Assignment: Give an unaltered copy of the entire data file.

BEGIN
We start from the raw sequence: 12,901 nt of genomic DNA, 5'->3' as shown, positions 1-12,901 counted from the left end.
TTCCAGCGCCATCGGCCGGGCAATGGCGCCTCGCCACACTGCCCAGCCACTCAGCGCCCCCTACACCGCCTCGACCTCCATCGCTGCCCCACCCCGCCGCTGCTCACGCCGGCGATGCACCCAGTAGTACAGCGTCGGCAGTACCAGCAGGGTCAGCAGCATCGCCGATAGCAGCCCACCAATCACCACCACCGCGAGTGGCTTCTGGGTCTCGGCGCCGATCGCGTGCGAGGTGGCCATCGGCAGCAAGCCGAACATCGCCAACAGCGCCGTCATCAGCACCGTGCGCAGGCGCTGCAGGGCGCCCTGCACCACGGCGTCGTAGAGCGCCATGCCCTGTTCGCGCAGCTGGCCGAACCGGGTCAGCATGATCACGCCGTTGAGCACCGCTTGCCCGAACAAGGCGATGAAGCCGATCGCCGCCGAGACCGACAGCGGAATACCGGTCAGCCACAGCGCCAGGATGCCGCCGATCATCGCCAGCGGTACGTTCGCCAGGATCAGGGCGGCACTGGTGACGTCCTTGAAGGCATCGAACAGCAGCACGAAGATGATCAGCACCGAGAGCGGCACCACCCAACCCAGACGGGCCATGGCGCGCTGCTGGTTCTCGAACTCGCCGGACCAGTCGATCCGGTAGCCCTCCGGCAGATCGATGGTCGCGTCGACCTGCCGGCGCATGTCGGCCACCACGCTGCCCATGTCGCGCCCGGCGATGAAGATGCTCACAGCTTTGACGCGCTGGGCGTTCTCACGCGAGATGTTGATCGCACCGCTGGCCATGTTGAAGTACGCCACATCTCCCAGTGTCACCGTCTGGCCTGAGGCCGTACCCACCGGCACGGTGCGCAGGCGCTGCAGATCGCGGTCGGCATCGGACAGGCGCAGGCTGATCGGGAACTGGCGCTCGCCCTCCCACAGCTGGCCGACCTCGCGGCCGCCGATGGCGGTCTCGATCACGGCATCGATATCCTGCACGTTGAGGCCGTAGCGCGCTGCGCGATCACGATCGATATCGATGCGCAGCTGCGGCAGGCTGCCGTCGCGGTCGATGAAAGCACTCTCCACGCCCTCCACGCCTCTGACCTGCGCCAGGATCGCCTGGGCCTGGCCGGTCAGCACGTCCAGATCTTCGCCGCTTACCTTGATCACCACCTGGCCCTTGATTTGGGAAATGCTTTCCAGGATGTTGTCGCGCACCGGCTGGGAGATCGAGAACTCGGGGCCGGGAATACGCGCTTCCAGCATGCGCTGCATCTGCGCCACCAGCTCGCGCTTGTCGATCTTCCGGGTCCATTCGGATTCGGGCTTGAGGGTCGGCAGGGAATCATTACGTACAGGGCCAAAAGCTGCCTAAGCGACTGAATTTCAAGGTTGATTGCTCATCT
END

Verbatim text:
We start from the raw sequence: 12,901 nt of genomic DNA, 5'->3' as shown, positions 1-12,901 counted from the left end.
TTCCAGCGCCATCGGCCGGGCAATGGCGCCTCGCCACACTGCCCAGCCACTCAGCGCCCCCTACACCGCCTCGACCTCCATCGCTGCCCCACCCCGCCGCTGCTCACGCCGGCGATGCACCCAGTAGTACAGCGTCGGCAGTACCAGCAGGGTCAGCAGCATCGCCGATAGCAGCCCACCAATCACCACCACCGCGAGTGGCTTCTGGGTCTCGGCGCCGATCGCGTGCGAGGTGGCCATCGGCAGCAAGCCGAACATCGCCAACAGCGCCGTCATCAGCACCGTGCGCAGGCGCTGCAGGGCGCCCTGCACCACGGCGTCGTAGAGCGCCATGCCCTGTTCGCGCAGCTGGCCGAACCGGGTCAGCATGATCACGCCGTTGAGCACCGCTTGCCCGAACAAGGCGATGAAGCCGATCGCCGCCGAGACCGACAGCGGAATACCGGTCAGCCACAGCGCCAGGATGCCGCCGATCATCGCCAGCGGTACGTTCGCCAGGATCAGGGCGGCACTGGTGACGTCCTTGAAGGCATCGAACAGCAGCACGAAGATGATCAGCACCGAGAGCGGCACCACCCAACCCAGACGGGCCATGGCGCGCTGCTGGTTCTCGAACTCGCCGGACCAGTCGATCCGGTAGCCCTCCGGCAGATCGATGGTCGCGTCGACCTGCCGGCGCATGTCGGCCACCACGCTGCCCATGTCGCGCCCGGCGATGAAGATGCTCACAGCTTTGACGCGCTGGGCGTTCTCACGCGAGATGTTGATCGCACCGCTGGCCATGTTGAAGTACGCCACATCTCCCAGTGTCACCGTCTGGCCTGAGGCCGTACCCACCGGCACGGTGCGCAGGCGCTGCAGATCGCGGTCGGCATCGGACAGGCGCAGGCTGATCGGGAACTGGCGCTCGCCCTCCCACAGCTGGCCGACCTCGCGGCCGCCGATGGCGGTCTCGATCACGGCATCGATATCCTGCACGTTGAGGCCGTAGCGCGCTGCGCGATCACGATCGATATCGATGCGCAGCTGCGGCAGGCTGCCGTCGCGGTCGATGAAAGCACTCTCCACGCCCTCCACGCCTCTGACCTGCGCCAGGATCGCCTGGGCCTGGCCGGTCAGCACGTCCAGATCTTCGCCGCTTACCTTGATCACCACCTGGCCCTTGATTTGGGAAATGCTTTCCAGGATGTTGTCGCGCACCGGCTGGGAGATCGAGAACTCGGGGCCGGGAATACGCGCTTCCAGCATGCGCTGCATCTGCGCCACCAGCTCGCGCTTGTCGATCTTCCGGGTCCATTCGGATTCGGGCTTGAGGGTCGGCAGGGAATCATTACGTACAGGGCCAAAAGCTGCCTAAGCGACTGAATTTCAAGGTTGATTGCTCATCT